The space industry is evolving, as are the tools it uses; Epsilon3 is a startup trying to make launches, satellite design, rocket manufacturing, and other complex processes easier and more collaborative. The company has found its tools have uses beyond space, and growing traction across the board has led to a $15 million in new investment.
It wasn’t long ago that Epsilon3 raised its $2.8 million seed round, having been founded in early 2021 by SpaceX veteran Laura Crabtree and Max Mednik from Epirus. The idea is simply stated but difficult to achieve: make an operating system for the modern space industry.
Companies working to create new satellites, rocket parts, and so on often use software from long ago because, like using “flight tested” hardware, the industry is in some ways very technologically conservative. If it ain’t broke, don’t update it. But while that worked up to a point, these legacy tools don’t meet the needs of fast-moving startups, and it’s these that Epsilon3 is aimed at.
To be clear, this isn’t an alternative to Windows or macOS but rather to the suites of software tools used for decades to design, approve, implement, and track things like iterative part design. This tends to involve lots of data, multiple parties checking everything multiple times, and ultimately a sort of stew of interconnected (or totally disconnected) platforms old and new.
Since January the company has seen growth not just in the space industry, but in adjacent sectors and even totally unrelated ones, suggesting there’s a real hunger for improvement here.
On the space side, the company noted (with some surprise) that the software was involved in quite a lot of recent orbital activity. “We looked at year to date launches, and 20% of those teams are using Epsilon3,” said Mednik. Considering the company only started operations last year and got its seed in January, that’s impressive.
But you might wonder why something suited to building satellites is at all good for fintech or other enterprise type customers.
“It’s been really surprising for us — basically they’re both complicated,” Mednik explained. “It boils down to the fact that even business workflows and processes often involve multiple departments, multiple people giving approvals, data going back and forth to multiple people, and multiple stages the work goes through. There are written procedures for these things, and when they’re safety critical or mission critical they need to be tracked closely — like for compliance. And they’re often using tools like a wiki or confluence or even just a Google Doc; this is exactly the kind of thing that Epsilon3 can help with — it’s just not testing a new engine, it’s setting up a new vendor.”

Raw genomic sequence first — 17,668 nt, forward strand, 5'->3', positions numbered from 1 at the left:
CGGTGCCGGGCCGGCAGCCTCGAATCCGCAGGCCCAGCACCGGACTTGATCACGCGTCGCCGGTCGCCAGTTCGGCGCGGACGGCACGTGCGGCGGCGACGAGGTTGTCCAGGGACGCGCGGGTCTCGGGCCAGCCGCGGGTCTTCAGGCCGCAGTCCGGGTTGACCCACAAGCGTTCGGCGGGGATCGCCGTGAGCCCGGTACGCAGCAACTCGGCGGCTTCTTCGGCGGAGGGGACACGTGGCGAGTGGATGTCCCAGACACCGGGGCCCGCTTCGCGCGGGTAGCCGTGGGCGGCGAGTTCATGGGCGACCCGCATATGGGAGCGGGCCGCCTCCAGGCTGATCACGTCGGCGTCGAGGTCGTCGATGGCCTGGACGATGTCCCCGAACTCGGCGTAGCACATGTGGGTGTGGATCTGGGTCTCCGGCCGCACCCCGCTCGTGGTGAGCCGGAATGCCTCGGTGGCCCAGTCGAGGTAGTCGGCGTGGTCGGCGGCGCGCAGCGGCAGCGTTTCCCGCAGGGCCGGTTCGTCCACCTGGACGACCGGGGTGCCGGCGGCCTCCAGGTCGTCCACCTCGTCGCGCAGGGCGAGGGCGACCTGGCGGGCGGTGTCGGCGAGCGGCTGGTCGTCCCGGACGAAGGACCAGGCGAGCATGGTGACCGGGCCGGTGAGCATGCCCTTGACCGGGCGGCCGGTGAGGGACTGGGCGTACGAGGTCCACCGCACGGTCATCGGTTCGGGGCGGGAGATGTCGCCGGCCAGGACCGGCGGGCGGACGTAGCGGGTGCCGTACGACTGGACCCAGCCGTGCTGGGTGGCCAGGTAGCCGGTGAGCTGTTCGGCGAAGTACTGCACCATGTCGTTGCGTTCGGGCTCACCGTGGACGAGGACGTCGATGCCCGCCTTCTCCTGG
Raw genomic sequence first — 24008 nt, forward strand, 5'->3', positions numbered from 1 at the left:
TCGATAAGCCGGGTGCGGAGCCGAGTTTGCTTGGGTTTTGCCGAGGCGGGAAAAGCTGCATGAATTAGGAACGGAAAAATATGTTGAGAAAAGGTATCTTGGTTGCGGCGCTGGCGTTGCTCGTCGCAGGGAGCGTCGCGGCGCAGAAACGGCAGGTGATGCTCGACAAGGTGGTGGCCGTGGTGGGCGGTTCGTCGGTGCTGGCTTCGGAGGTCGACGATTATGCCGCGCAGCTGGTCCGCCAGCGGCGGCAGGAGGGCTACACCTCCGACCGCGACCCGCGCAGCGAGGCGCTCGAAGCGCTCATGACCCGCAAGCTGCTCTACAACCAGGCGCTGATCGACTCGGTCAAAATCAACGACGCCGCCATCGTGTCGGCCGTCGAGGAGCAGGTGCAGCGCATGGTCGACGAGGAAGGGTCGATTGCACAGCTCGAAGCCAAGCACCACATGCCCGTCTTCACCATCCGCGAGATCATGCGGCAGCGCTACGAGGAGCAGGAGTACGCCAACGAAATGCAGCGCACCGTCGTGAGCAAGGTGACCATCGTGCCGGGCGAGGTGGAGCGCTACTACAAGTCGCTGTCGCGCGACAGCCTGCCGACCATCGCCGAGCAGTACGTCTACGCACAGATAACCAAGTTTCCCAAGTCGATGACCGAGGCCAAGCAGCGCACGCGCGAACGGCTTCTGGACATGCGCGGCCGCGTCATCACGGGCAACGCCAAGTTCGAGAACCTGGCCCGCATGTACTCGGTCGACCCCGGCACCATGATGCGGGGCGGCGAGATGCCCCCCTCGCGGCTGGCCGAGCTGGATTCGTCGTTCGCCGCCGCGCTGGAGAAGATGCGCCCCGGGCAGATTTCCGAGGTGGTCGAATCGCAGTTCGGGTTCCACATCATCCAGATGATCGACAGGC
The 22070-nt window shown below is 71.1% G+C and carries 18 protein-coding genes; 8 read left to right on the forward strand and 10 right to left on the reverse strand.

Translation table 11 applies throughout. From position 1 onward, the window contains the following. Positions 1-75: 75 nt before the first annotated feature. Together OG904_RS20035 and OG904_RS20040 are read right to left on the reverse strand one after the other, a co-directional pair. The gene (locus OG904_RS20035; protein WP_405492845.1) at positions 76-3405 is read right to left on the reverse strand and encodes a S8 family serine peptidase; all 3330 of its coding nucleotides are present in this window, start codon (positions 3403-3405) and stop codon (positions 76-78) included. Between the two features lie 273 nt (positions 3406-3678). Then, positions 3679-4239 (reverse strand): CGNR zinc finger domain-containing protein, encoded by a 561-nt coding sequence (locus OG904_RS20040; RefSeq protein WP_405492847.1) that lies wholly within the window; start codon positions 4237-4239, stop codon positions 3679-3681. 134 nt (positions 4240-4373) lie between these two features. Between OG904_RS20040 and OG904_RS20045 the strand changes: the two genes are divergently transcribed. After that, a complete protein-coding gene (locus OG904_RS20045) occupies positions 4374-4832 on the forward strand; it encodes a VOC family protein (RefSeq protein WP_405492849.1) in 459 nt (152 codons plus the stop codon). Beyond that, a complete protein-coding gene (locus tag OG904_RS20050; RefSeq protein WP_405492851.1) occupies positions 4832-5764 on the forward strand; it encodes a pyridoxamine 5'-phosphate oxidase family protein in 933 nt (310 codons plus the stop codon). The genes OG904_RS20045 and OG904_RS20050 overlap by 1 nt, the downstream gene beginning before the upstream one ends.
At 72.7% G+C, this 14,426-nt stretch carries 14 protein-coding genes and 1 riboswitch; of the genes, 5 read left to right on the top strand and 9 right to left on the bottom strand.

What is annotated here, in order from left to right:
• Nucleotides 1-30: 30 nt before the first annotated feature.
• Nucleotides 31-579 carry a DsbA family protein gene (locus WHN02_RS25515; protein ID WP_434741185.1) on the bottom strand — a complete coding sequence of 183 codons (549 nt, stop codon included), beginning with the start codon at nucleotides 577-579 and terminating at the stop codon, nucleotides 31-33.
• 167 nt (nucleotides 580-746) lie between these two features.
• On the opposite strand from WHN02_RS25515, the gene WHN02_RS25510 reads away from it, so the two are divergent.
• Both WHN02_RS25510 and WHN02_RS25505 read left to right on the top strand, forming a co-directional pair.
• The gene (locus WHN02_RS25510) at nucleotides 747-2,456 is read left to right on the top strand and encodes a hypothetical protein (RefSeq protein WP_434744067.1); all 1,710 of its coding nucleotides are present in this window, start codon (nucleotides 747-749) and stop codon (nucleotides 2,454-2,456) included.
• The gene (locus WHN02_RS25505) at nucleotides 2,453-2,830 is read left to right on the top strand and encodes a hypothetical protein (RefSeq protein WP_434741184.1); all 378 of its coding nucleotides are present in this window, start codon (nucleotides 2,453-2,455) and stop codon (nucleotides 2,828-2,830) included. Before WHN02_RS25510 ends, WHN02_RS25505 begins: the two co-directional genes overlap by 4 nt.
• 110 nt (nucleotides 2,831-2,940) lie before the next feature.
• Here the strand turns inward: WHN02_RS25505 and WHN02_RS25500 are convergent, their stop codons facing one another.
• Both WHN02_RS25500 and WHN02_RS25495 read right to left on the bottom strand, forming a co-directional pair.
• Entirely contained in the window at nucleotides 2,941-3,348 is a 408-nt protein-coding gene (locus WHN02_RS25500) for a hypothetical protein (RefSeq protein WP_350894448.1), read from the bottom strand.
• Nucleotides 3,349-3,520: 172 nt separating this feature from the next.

“We’re very much still focused on the space industry and space adjacent — launch, satellite operations, testing — and also what adjacent industries might need as well, like automotive, fusion, renewables, and E-VTOL,” Crabtree said. “But if other companies like fintech want to come forth and use our software, that’s great.”
They emphasized that their non-space customers are still very much the minority, as the tools continue to be built with launch, orbit, and aerospace in mind.
They’ve added a few features recently — one in particular that was in high demand is the ability to draw in live data from other databases that can’t be integrated otherwise. So a standards or inventory database can be pinged whenever necessary to tell a person or workflow whether they have enough stock to cover a manufacturing plan. Epsilon3 also works offline now, syncing back up when you have a connection again — useful for when you’re doing testing out in the New Mexican desert. And data coming in from another source (like a satellite) can now trigger workflows within the OS, “if this then that” style.
The features are mainly driven by feedback, Crabtree said: “We listen to what our customers want — we’ve got a very long list of requests, but we also have our own product vision.”
Though the company has targeted startups and businesses on the smaller side, that’s just the beginning of its ambitions.
“We just started supporting our first government customer, the 45th, out at the Cape,” said Crabtree (that is to say, the 45th Space Wing at Cape Canaveral). “We’d like to expand to some of the primes, and also other startups — we were formulated to support startups.”
The $15 million in funding should help hurry things along. The round was led by Lux Capital, with participation from Moore Strategic Ventures, Y Combinator (of which Epsilon3 is a graduate), and MaC Venture Capital.